Ted Cruz campaign finance case before US Supreme Court | Messages

AUSTIN — A lawsuit filed by US Senator Ted Cruz’s campaign against the Federal Election Commission will be filed in the US Supreme Court next week as his campaign seeks to overturn campaign finance laws in his favor.

Cruz, who was first elected senator from Texas in 2012, hopes to repeal campaign finance laws that prohibit winning federal candidates from using more than $250,000 raised after an election to pay off loans they own own campaigns before election day. Oral hearings on the case will take place on January 19.

“It’s a case of free speech versus election regulation,” said Roger Borgelt, an Austin campaign finance attorney. “Over the years, there has been a trend … to repeal a number of federal campaign regulations and statutes on the grounds that they too severely limit the rights of First Amendment candidates.”

Proponents of the law claim it helps prevent quid pro quo corruption from occurring by allowing contributions to be exchanged for eventual political favors. The idea is that any money raised after an election no longer helps the candidate win, but goes directly into the candidate’s pocket.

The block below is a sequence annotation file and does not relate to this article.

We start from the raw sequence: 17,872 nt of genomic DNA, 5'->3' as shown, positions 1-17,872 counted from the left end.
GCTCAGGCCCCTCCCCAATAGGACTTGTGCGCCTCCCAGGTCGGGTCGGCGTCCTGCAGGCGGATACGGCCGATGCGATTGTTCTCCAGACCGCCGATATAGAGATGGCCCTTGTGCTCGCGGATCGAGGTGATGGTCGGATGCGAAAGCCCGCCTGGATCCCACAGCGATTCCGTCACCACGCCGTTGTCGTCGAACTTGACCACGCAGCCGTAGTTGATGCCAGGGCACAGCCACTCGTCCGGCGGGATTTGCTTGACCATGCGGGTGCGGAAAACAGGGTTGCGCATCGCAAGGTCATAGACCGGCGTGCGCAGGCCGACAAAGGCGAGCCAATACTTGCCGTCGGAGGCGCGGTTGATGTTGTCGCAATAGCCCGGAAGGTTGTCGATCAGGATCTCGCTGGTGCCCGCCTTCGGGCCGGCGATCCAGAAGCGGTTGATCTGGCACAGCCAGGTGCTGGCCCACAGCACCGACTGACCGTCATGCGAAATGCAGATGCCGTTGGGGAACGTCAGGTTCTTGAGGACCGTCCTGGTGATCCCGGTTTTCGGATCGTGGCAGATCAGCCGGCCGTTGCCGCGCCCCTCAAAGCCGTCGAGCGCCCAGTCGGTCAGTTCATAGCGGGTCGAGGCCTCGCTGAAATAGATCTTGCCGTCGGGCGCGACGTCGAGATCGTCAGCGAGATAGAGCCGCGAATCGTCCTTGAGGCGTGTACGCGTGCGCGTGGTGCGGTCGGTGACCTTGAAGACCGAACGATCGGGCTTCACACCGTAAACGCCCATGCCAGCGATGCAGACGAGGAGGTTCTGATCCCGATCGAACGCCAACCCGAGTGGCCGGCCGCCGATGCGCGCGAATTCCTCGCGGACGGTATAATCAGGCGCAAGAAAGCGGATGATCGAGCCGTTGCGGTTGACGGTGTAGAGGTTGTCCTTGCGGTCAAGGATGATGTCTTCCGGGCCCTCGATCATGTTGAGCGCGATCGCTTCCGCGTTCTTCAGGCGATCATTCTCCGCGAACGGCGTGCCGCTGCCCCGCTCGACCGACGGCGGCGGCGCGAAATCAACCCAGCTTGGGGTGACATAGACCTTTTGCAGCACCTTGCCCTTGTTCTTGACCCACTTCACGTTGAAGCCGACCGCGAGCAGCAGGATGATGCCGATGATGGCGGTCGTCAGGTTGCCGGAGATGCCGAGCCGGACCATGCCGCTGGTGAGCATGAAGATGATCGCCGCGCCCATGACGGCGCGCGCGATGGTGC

The Campaign Legal Center, a non-profit organization working in the areas of campaign finance, ethics and voting rights, has advocated keeping the law. In the brief, the organization said the risk of corruption posed by a functionally personal “gift” given to a candidate is obvious.

“It is hardly new or implausible to think that a post-election donation that effectively goes straight into a candidate’s pocket could pose a corruption risk,” it said.

Borgelt, who does not take sides in the case, said he thinks that argument is weak because the campaigns are constantly raising funds for the next cycle, adding that fundraising is required 24 hours a day, 365 days a year.

“People donate to these campaigns almost constantly. You give before the choice; they get after the election – regardless of whether a loan is outstanding or not,” said Borgelt. “I’m not sure the timing issue of when the money will be given carries much weight.”